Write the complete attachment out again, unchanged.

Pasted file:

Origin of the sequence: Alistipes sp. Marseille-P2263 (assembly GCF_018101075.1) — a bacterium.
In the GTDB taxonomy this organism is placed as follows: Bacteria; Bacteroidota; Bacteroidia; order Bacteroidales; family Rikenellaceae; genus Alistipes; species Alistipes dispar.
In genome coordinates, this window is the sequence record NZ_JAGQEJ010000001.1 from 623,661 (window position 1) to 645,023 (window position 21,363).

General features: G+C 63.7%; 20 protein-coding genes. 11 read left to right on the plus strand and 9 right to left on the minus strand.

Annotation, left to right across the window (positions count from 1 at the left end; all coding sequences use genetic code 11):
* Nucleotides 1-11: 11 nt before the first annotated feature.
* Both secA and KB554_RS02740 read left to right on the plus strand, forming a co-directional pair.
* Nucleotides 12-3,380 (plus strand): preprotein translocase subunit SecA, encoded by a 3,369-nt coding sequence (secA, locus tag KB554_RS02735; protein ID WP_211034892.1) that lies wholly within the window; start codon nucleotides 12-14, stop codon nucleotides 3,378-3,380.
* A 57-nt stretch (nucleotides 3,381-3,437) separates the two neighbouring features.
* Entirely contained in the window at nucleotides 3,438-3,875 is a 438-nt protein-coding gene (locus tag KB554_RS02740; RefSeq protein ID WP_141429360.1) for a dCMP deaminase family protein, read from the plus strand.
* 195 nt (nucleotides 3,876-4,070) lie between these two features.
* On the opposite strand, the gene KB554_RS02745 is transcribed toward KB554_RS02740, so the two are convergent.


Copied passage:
Origin of the sequence: Alistipes sp. Marseille-P2263 (assembly GCF_018101075.1) — a bacterium.
In the GTDB taxonomy this organism is placed as follows: Bacteria; Bacteroidota; Bacteroidia; order Bacteroidales; family Rikenellaceae; genus Alistipes; species Alistipes dispar.
In genome coordinates, this window is the sequence record NZ_JAGQEJ010000001.1 from 623,661 (window position 1) to 645,023 (window position 21,363).

General features: G+C 63.7%; 20 protein-coding genes. 11 read left to right on the plus strand and 9 right to left on the minus strand.

Annotation, left to right across the window (positions count from 1 at the left end; all coding sequences use genetic code 11):
* Nucleotides 1-11: 11 nt before the first annotated feature.
* Both secA and KB554_RS02740 read left to right on the plus strand, forming a co-directional pair.
* Nucleotides 12-3,380 (plus strand): preprotein translocase subunit SecA, encoded by a 3,369-nt coding sequence (secA, locus tag KB554_RS02735; protein ID WP_211034892.1) that lies wholly within the window; start codon nucleotides 12-14, stop codon nucleotides 3,378-3,380.
* A 57-nt stretch (nucleotides 3,381-3,437) separates the two neighbouring features.
* Entirely contained in the window at nucleotides 3,438-3,875 is a 438-nt protein-coding gene (locus tag KB554_RS02740; RefSeq protein ID WP_141429360.1) for a dCMP deaminase family protein, read from the plus strand.
* 195 nt (nucleotides 3,876-4,070) lie between these two features.
* On the opposite strand, the gene KB554_RS02745 is transcribed toward KB554_RS02740, so the two are convergent.